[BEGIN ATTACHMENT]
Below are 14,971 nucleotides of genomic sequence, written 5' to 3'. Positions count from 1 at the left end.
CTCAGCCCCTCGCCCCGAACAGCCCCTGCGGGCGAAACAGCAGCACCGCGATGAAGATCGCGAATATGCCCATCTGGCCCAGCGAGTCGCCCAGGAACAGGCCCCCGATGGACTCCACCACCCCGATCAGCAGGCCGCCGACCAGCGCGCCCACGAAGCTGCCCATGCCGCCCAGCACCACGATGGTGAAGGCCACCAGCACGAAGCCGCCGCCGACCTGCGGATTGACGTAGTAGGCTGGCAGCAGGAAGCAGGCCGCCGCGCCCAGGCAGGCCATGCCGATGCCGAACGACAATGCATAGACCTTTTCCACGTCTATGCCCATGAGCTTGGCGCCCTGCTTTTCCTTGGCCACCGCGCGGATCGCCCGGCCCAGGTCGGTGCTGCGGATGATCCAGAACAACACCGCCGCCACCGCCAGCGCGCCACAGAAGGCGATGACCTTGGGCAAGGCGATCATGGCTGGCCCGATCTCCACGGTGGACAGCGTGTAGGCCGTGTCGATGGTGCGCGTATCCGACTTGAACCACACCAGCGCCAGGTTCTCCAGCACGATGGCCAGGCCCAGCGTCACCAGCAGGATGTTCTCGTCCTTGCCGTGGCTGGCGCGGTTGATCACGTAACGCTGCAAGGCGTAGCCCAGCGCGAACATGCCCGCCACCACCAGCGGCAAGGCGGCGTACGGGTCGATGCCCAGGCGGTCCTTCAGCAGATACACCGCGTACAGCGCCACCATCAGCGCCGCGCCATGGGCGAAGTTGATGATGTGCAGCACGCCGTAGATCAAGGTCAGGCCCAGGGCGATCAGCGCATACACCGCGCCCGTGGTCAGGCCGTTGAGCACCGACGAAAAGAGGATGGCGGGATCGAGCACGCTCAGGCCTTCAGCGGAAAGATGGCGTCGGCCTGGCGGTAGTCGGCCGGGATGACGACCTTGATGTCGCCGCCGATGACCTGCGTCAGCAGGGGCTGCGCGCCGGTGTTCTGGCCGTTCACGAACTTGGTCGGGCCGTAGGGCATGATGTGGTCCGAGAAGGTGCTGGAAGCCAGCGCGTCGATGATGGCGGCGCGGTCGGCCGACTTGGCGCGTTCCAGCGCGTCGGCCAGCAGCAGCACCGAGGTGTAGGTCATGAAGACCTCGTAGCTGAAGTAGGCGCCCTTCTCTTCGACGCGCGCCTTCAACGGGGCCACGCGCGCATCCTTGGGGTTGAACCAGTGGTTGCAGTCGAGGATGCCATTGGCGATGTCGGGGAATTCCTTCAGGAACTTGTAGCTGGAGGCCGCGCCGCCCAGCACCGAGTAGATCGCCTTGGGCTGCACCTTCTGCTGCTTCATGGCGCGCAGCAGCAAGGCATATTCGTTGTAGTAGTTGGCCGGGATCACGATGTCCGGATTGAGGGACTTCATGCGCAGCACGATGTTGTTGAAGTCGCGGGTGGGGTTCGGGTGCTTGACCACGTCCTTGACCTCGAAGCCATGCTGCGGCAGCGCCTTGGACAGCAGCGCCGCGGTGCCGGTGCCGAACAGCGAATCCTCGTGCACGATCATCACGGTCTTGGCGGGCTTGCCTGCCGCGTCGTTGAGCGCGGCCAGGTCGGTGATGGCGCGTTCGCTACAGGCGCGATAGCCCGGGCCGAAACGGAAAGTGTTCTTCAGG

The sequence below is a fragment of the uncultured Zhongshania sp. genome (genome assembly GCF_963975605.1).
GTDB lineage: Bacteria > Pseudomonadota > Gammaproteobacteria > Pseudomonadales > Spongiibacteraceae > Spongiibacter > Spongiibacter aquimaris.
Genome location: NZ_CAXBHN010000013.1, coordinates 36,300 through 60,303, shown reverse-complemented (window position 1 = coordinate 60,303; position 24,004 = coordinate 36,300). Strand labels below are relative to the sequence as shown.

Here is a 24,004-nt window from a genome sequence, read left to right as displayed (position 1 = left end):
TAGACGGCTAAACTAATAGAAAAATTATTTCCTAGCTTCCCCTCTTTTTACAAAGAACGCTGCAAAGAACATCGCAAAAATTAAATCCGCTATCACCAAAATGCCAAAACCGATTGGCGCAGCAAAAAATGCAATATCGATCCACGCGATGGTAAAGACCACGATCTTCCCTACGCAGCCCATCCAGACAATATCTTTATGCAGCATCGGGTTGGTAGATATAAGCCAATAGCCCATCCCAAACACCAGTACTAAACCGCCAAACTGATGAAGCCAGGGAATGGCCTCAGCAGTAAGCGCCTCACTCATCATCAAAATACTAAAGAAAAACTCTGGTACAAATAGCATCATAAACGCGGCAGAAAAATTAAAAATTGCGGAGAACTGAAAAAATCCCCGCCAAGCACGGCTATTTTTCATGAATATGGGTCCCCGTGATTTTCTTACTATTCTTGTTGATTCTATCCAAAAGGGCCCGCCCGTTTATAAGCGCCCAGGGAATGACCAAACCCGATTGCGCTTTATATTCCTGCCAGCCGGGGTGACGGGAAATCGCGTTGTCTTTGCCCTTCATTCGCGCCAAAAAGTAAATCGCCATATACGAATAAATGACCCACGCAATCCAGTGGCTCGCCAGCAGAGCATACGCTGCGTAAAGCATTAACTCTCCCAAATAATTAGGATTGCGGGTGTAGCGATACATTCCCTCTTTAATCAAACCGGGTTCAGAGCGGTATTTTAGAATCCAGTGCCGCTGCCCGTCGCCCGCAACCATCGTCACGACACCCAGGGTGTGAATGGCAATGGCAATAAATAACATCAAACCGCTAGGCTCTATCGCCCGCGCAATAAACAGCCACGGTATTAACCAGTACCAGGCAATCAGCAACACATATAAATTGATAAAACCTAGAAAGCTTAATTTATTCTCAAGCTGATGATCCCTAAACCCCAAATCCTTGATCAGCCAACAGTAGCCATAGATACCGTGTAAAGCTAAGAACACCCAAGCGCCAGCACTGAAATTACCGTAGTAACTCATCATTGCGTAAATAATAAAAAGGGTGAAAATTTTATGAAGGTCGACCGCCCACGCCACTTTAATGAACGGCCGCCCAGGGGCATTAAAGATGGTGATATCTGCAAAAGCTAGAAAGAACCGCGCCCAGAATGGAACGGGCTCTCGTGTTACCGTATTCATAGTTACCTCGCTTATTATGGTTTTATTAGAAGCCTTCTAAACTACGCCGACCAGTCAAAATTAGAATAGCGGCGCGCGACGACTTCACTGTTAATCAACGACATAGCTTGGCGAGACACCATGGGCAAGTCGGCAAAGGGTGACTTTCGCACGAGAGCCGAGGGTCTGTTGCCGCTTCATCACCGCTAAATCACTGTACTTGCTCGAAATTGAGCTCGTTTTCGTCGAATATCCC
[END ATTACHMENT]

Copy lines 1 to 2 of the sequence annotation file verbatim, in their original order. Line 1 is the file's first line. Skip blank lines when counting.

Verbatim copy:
Below are 14,971 nucleotides of genomic sequence, written 5' to 3'. Positions count from 1 at the left end.
CTCAGCCCCTCGCCCCGAACAGCCCCTGCGGGCGAAACAGCAGCACCGCGATGAAGATCGCGAATATGCCCATCTGGCCCAGCGAGTCGCCCAGGAACAGGCCCCCGATGGACTCCACCACCCCGATCAGCAGGCCGCCGACCAGCGCGCCCACGAAGCTGCCCATGCCGCCCAGCACCACGATGGTGAAGGCCACCAGCACGAAGCCGCCGCCGACCTGCGGATTGACGTAGTAGGCTGGCAGCAGGAAGCAGGCCGCCGCGCCCAGGCAGGCCATGCCGATGCCGAACGACAATGCATAGACCTTTTCCACGTCTATGCCCATGAGCTTGGCGCCCTGCTTTTCCTTGGCCACCGCGCGGATCGCCCGGCCCAGGTCGGTGCTGCGGATGATCCAGAACAACACCGCCGCCACCGCCAGCGCGCCACAGAAGGCGATGACCTTGGGCAAGGCGATCATGGCTGGCCCGATCTCCACGGTGGACAGCGTGTAGGCCGTGTCGATGGTGCGCGTATCCGACTTGAACCACACCAGCGCCAGGTTCTCCAGCACGATGGCCAGGCCCAGCGTCACCAGCAGGATGTTCTCGTCCTTGCCGTGGCTGGCGCGGTTGATCACGTAACGCTGCAAGGCGTAGCCCAGCGCGAACATGCCCGCCACCACCAGCGGCAAGGCGGCGTACGGGTCGATGCCCAGGCGGTCCTTCAGCAGATACACCGCGTACAGCGCCACCATCAGCGCCGCGCCATGGGCGAAGTTGATGATGTGCAGCACGCCGTAGATCAAGGTCAGGCCCAGGGCGATCAGCGCATACACCGCGCCCGTGGTCAGGCCGTTGAGCACCGACGAAAAGAGGATGGCGGGATCGAGCACGCTCAGGCCTTCAGCGGAAAGATGGCGTCGGCCTGGCGGTAGTCGGCCGGGATGACGACCTTGATGTCGCCGCCGATGACCTGCGTCAGCAGGGGCTGCGCGCCGGTGTTCTGGCCGTTCACGAACTTGGTCGGGCCGTAGGGCATGATGTGGTCCGAGAAGGTGCTGGAAGCCAGCGCGTCGATGATGGCGGCGCGGTCGGCCGACTTGGCGCGTTCCAGCGCGTCGGCCAGCAGCAGCACCGAGGTGTAGGTCATGAAGACCTCGTAGCTGAAGTAGGCGCCCTTCTCTTCGACGCGCGCCTTCAACGGGGCCACGCGCGCATCCTTGGGGTTGAACCAGTGGTTGCAGTCGAGGATGCCATTGGCGATGTCGGGGAATTCCTTCAGGAACTTGTAGCTGGAGGCCGCGCCGCCCAGCACCGAGTAGATCGCCTTGGGCTGCACCTTCTGCTGCTTCATGGCGCGCAGCAGCAAGGCATATTCGTTGTAGTAGTTGGCCGGGATCACGATGTCCGGATTGAGGGACTTCATGCGCAGCACGATGTTGTTGAAGTCGCGGGTGGGGTTCGGGTGCTTGACCACGTCCTTGACCTCGAAGCCATGCTGCGGCAGCGCCTTGGACAGCAGCGCCGCGGTGCCGGTGCCGAACAGCGAATCCTCGTGCACGATCATCACGGTCTTGGCGGGCTTGCCTGCCGCGTCGTTGAGCGCGGCCAGGTCGGTGATGGCGCGTTCGCTACAGGCGCGATAGCCCGGGCCGAAACGGAAAGTGTTCTTCAGG